We woke up at sunrise to walk around Ait Benhaddou and hike to the top to a hill that overlooks the old city. We ate breakfast at our kasbah, then the host loaded our kids and bags onto a donkey and took us back over the river to our car. We drove the remaining 6 hours to Merzouga, enjoying the changing scenery and a few audiobooks along the way. We arrived in Merzouga around 4pm, met our hotel contact at a gas station to park our rental car, and drove to our desert camp in his 4-wheeler.

We stayed at KamKam Dunes and had an excellent experience. The service was amazing, the food was delicious, and we had a blast enjoying a sunset camel ride, a berber concert after dinner, and sand-boarding in the morning. Before our trip we debated back and forth a lot about whether it was worth the drive to get to the Sahara Desert, and personally we think it was 100% worth it. It was a once in a lifetime experience, and it was the HIGHLIGHT of the trip for the kids.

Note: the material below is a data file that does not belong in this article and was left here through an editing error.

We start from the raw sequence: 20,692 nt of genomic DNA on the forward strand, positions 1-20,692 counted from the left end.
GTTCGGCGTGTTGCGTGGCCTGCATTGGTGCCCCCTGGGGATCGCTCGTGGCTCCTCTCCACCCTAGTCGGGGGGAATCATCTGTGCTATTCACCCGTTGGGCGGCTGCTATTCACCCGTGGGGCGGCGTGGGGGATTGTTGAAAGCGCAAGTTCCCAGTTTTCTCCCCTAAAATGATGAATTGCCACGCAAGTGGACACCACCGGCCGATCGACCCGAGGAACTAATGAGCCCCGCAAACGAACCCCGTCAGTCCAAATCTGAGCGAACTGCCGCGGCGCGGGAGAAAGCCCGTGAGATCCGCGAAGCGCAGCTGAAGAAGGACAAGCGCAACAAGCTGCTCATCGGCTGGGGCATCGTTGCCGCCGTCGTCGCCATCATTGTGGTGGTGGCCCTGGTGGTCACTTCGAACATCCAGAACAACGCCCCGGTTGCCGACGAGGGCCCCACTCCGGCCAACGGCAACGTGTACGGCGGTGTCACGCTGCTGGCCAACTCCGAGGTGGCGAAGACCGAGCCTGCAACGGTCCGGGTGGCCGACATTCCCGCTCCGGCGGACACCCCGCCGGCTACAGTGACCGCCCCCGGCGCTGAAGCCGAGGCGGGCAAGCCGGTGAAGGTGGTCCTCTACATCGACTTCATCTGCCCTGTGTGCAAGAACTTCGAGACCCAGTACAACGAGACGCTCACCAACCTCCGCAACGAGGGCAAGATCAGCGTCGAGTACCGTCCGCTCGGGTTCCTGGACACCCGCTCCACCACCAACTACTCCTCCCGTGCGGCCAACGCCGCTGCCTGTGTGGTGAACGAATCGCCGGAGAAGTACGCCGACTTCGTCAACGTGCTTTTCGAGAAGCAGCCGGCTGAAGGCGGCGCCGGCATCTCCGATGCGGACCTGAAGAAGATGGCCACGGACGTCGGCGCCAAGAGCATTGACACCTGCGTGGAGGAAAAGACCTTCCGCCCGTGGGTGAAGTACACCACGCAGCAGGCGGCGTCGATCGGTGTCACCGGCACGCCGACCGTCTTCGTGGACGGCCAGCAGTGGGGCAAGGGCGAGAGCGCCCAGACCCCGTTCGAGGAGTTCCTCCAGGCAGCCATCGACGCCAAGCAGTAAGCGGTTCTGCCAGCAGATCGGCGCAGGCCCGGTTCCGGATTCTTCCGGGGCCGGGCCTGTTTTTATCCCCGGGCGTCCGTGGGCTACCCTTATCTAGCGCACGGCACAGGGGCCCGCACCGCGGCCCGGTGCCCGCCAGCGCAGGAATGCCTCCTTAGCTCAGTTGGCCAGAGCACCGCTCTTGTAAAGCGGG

Sunset in the Sahara
Family camel ride
Winston got to ride his own camel!
KamKam Dunes
Sand Boarding

Day 6:

After a delicious breakfast and sand-boarding, we packed up our belongings and took the 4-wheeler back to our car. We had a long drive ahead of us – Merzouga to Fes is about 8 hours with stops. The scenery was beautiful, and we enjoyed more audiobooks, monkey-sightings, and mountain views. We arrived in Fes after dark, parked our car, and traipsed around the Fes Medina (lost!) until we finally found our Riad – Riad Farah. This Riad was beautiful, and the staff was friendly and spoke excellent English. We walked to dinner at M-Touch, where we enjoyed authentic camel meatballs, vegetable couscous tajin, and a delicious savory and sweet meat pie called b’stilla.

Riad Farah
The Blue Gate
Cool water fountain, cooler kid
My cute hubs and baby with some awesome tiling and woodwork in Fes
Al-Attarine Madrasa

Day 7:

On our last full day in Morocco we explored Fes on our own in the morning, purchasing another rug and a few other souvenirs. We met up with a guide in the afternoon, and he took us on a miles-long trek through the many neighborhoods in the old and new medina. Our tour guide Mohamed was extremely knowledgable, and we enjoyed the facts he shared about the city and how he highlighted special sights like the Al-Attarine Madrasa, beautifully tiled fountains, and neighborhood bakeries and markets. We especially appreciated having someone to guide us through the crazy streets of Fes, especially considering our limited time there.